Show Summary Details

Page of

PRINTED FROM OXFORD HANDBOOKS ONLINE ( © Oxford University Press, 2018. All Rights Reserved. Under the terms of the licence agreement, an individual user may print out a PDF of a single chapter of a title in Oxford Handbooks Online for personal use (for details see Privacy Policy and Legal Notice).

date: 15 April 2021

Abstract and Keywords

This article investigates the empirical evidence and normative implications of cooperation and reciprocity. It pays attention to forging connections with issues in normative political philosophy concerning the role of reciprocity in cooperative behavior and in the sense of justice. A disagreement between Brian Barry and Allan Gibbard about the relationship between different theories of justice and the motivations underlying them is presented. It is shown that the features of reciprocators presented point to a normative possibility—a conception of justice based on reciprocity—that is distinct both from what emerges from the interactions of purely self-interested players (justice as mutual advantage [JMA]) and conceptions which rely on ideals of unconditional altruism and impartiality (justice as impartiality [JI]). Positive reciprocity involves returning a benefit for a benefit or providing a benefit in expectation of a benefit. Justice as reciprocity (JR) represents a recognizable and apparently coherent ideal of justice that is fairly widely shared.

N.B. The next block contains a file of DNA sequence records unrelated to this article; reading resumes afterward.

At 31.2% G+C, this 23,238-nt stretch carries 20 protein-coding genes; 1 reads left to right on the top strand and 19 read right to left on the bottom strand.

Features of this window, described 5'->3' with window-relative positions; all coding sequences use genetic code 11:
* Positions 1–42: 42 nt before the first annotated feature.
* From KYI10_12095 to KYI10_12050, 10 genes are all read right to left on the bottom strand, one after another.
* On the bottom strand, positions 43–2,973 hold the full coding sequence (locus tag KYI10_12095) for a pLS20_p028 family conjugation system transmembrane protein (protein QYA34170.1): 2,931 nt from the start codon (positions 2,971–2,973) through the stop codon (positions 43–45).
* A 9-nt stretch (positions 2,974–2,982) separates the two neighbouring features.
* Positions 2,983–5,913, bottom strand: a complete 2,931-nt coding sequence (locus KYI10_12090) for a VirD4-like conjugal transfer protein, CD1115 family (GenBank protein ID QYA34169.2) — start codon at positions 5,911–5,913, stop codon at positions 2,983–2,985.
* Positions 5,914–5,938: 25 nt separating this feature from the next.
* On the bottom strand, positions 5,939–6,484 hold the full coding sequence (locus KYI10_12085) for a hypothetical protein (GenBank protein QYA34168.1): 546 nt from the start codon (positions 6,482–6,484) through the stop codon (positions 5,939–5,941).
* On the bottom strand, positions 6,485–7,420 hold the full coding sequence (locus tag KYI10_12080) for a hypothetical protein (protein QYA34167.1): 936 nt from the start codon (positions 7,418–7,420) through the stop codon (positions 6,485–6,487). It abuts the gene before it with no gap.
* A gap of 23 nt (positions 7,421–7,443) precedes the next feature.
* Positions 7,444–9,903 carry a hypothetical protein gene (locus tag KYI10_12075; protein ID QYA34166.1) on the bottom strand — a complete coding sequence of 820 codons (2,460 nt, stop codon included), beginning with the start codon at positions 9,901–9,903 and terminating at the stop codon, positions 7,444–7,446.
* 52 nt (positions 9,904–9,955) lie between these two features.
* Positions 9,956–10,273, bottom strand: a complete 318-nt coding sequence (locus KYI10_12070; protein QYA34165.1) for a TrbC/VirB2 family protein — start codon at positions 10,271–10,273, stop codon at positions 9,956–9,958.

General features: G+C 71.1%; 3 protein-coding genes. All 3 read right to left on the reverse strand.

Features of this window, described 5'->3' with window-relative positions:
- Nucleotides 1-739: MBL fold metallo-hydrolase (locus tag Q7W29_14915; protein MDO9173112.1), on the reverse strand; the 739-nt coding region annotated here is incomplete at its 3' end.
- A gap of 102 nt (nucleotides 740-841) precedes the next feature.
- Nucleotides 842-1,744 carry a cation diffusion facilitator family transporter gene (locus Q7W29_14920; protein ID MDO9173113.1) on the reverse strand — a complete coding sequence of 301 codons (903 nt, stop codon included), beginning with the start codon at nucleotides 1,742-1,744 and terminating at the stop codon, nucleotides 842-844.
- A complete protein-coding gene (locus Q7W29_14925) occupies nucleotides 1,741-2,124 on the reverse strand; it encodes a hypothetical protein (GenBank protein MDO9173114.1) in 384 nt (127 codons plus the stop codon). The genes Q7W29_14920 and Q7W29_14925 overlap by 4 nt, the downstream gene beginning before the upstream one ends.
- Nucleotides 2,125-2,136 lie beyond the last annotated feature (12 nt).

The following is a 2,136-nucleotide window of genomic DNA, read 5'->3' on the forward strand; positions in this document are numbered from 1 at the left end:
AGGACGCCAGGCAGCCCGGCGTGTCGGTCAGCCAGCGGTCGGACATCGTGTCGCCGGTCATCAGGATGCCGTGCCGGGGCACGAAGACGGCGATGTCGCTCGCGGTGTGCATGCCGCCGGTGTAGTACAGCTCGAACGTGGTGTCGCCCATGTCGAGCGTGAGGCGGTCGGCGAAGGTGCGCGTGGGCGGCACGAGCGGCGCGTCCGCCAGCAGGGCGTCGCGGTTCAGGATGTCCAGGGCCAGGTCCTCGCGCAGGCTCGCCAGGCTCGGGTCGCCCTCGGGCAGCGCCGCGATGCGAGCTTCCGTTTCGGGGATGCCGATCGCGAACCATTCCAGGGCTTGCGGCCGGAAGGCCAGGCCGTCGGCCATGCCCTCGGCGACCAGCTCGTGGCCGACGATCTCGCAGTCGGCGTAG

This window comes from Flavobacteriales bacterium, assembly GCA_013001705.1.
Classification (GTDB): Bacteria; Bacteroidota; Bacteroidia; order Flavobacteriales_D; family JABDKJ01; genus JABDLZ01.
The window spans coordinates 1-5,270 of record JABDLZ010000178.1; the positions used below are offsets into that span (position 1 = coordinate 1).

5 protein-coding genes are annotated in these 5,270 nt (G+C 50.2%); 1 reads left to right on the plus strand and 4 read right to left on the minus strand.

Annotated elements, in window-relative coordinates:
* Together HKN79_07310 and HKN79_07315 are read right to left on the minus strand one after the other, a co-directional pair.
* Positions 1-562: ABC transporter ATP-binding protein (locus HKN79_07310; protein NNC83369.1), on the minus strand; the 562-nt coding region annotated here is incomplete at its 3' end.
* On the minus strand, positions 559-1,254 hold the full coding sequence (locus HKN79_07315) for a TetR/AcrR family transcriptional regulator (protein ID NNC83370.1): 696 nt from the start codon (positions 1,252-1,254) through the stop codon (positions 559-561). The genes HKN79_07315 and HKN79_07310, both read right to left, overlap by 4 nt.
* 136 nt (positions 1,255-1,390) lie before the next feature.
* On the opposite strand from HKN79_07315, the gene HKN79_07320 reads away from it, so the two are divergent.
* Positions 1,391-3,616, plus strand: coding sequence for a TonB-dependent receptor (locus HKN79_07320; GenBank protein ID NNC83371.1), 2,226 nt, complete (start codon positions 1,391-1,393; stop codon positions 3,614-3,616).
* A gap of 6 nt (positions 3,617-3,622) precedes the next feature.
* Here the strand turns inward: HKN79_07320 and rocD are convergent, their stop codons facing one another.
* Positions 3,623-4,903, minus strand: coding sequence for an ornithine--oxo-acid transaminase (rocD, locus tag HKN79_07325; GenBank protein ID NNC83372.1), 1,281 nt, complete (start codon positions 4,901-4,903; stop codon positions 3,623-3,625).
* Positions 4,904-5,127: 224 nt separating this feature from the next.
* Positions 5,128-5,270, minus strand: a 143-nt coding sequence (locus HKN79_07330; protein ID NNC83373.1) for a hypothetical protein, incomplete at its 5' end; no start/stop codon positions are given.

Keywords: cooperation, reciprocity, normative political philosophy, justice, Brian Barry, Allan Gibbard, mutual advantage, impartiality

Access to the complete content on Oxford Handbooks Online requires a subscription or purchase. Public users are able to search the site and view the abstracts and keywords for each book and chapter without a subscription.

Please subscribe or login to access full text content.

If you have purchased a print title that contains an access token, please see the token for information about how to register your code.

For questions on access or troubleshooting, please check our FAQs, and if you can''t find the answer there, please contact us.